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Letters

  • Consensus is not fact

    To the editor: Undoubtedly, you have encountered the expressions “scientific consensus” and “climate change,” often in the same context.

    Environmental alarmists now bemoan “climate change” as the doomsday harbinger, whereas heretofore it was “global warming,” a distinction without a difference, necessitated by recent empirical data.

  • Gas chamber is a cruel way to die

    To the editor: What if lost and orphaned children were dragged by a pole and put in a gas chamber to struggle for their last breaths? Would we stand by and do nothing?

    This is what can happen to pets if they are lost, picked up by animal control and not reclaimed in time.

    The most innocent of creatures, man’s best friends, do not deserve this fate. I believe the public knows what is happening and still most people do nothing to stop it.

  • Paper should speak out against gas chamber

    To the editor: I am writing on behalf of Ring Dog Rescue (www.ringdogrescue.org), a pit bull rescue group in Richmond, Va. This note is in regard to your recent story on the purchase of a refurbished gassing chamber.

    While you did not advocate the use of gas chambers, we would like to make your organization aware of the cruelty and inhumanity associated with these chambers such that you might consider advocating against them and using your media lever as a force for good.

  • Claims are ominous, threatening

    To the editor: St. James Mayor Lesher’s claim her town is pursuing forcible annexation only because they have not found “some other method” to “have some say in the commercial development of N.C. 211” is ridiculous and transparent. The elitism and greed shown by St. James is startling. It’s also ominous and threatening.

    Let’s annex parts of St. James as a relocation area for Gitmo detainees. Then at least the residents would be giving something back and providing a public service, instead of just demanding and taking.

  • The enemy's reality has become your own

    To the editor: When tolerance becomes a one-way street, it certainly leads to cultural suicide. We are on that street.

    Liberals cannot be trusted to defend our republic because their sympathies obviously lie with their perceived victim—Major Nidal Malik Hassan.

    I make no apologies for these words and anyone angered by them. Please, go to Fort Hood and look into the eyes of the real victims.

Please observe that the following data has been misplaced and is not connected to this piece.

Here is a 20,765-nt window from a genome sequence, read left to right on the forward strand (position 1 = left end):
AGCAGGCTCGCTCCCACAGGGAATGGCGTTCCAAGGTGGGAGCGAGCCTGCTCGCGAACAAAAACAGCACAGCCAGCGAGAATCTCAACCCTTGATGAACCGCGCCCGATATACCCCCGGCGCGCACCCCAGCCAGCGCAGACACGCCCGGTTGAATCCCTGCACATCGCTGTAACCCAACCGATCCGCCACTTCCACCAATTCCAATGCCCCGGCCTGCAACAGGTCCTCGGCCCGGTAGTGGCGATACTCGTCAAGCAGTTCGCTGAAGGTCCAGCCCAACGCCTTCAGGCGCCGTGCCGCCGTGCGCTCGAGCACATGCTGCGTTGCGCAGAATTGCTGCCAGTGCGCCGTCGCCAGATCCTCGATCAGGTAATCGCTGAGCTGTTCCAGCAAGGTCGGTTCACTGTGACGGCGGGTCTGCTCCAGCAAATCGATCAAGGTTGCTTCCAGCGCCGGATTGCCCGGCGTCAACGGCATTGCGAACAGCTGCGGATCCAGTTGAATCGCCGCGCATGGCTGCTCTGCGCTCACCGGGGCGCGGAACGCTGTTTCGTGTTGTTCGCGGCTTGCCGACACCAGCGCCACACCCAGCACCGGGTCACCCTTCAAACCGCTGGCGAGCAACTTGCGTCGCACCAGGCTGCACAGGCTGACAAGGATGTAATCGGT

• What will the change be?

    To the editor: The selection is over. Residents of Carolina Shores have overwhelmingly voted for change. Now it is time to determine what that change will be.

    I believe there are some conditions that require immediate consideration.

    It is time to consider restricting terms in office that elected officials may serve. We must discourage the empire-building that has been prevalent in the past.

  • Council serves the will of the people

    To the editor: Two Sunset Beach town council incumbents and the mayor ran for re-election on Nov. 3.

    Councilman Len Steiner finished last, losing his seat. Councilman Lou DeVita was re-elected by a pitiful 53 votes. Mayor Ron Klein won by just 110 votes.

  • We did not pick this fight

    To the editor: The majority of St. James is populated by good people, and I apologize to them. I bear no malice there. The residents have done much good in the area, yet their charitable deeds are eclipsed by the town’s aggression. Many say they are from Southport to avoid the growing stigma the council is cultivating.

  • What have we Americans become?

    To the editor: The headlines in newspapers and commentaries by all the TV networks reported at the Fort Hood army base in Killeen, Texas, 15 soldiers had been killed.

    The “alleged” gunman, an Army psychiatrist who opposed the war in Iraq, was upset about soon being deployed to Iraq.

    Maj. Nidal Malik Hassan, the “alleged” shooter, opened fire on a crowd of soldiers and was shot by a civilian police officer, which ended his deadly assault.

  • An idea to encourage recycling

    To the editor: The Beacon recently had an article promoting recycling in Brunswick County as a voluntary way to reduce the usage in our limited landfills. This had me thinking of an idea that might would work and encourage people to recycle.

    I have been a resident of Shallotte for the past 20 years. Once the county went to a scheduled trash removal system, with a trashcan given to every resident, I saw a tremendous change along all county highways.

    Most of the trash has slowly disappeared, showing what a great idea the individual resident trashcan idea was.